When, after 10 or 15 minutes of wrong pages, back-tracking and retrying, I finally had entered my personal and credit card information, the site refused to accept it, sending me back to the original search page.

Thinking this couldn't possibly be right and that I, not Barnes & Noble, had screwed up in some way, I did the whole thing again with the same result. And again the third time when I finally quit.

I had been stuck in a loop that made purchase impossible. Now, you'd think that would be an alert about the company but I so loved the thought of combining books and the internet in a job so close to home that I decided it was an opportunity to make a big difference by helping to correct a critical flaw.

At the interview, the vice president of something and I, having a fine old time, worked our way through all the usual subjects asking and answering one another's questions. Then I mentioned the website purchase glitch I had encountered.

The vice president's mood went from professionally cordial and interested to frigid. The web pages were written and designed, she said, by the developers, the techies.

At first I thought she was joking and almost laughed. But even though I caught myself in time I knew I wasn't hiding the shock I felt at what, without question, explained the online purchase problem.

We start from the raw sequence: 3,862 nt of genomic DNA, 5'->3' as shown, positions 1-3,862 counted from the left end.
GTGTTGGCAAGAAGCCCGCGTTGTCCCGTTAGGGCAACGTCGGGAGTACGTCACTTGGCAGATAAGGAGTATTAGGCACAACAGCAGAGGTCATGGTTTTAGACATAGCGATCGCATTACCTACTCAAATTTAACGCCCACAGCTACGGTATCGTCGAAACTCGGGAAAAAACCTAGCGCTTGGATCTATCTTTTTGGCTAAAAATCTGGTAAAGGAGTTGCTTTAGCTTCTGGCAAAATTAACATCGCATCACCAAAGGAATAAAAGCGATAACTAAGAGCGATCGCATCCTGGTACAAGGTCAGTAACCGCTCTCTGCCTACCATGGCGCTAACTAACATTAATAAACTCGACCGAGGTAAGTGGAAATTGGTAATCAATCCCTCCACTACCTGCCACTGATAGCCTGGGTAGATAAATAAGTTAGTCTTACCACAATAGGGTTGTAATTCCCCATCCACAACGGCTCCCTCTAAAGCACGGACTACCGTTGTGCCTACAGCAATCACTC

After five or six years in the website business, I knew that it takes a team to build webpages and websites – the individual skills and talents of producers, writers, designers and developers combined. And you don't let the techies write the copy or decide layout and color palette any more than you ask me to write code.

The vice president of something made it clear that their organizational setup wasn't going to change and we both knew then that Barnes & Noble was not in my future.

My heart had been set on getting that job. I hadn't realized how much until I walked out onto the street that day and headed home, shocked at the unexpected outcome.

What I can see this week, all these years later, is that it was my first technology trouble. Not one of my own making as what happened this week, but trouble enough to lose out on what still sounds like a job made perfectly just for me.

Barnes & Noble long ago got its website fixed but its fate is far from secure as noted last week in New York magazine:

”The internet has not been kind to Barnes & Noble. Amazon manages to offer cheaper books and a more successful ereader. B&N was forced to close many of its locations in recent years as profits slowed.”

You would think, after my experience, I'd say good riddance but no. By the age of most people who read this blog, we all have our list of disappointments and I still wish I'd gotten that most perfect job.

Not to mention that B&N is the only large, real-world book store within reasonable distance from my home so I wish them well.


My current tech issues are as solved as they are going to be for now and almost everything is working well enough. Thank you for your patience through this week. I appreciate it and your humor.


At The Elder Storytelling Place today, Arlene Corwin: How to Tll Character by the Way He Butters Bread

Comments

Way to get your site rolling again, Ronni.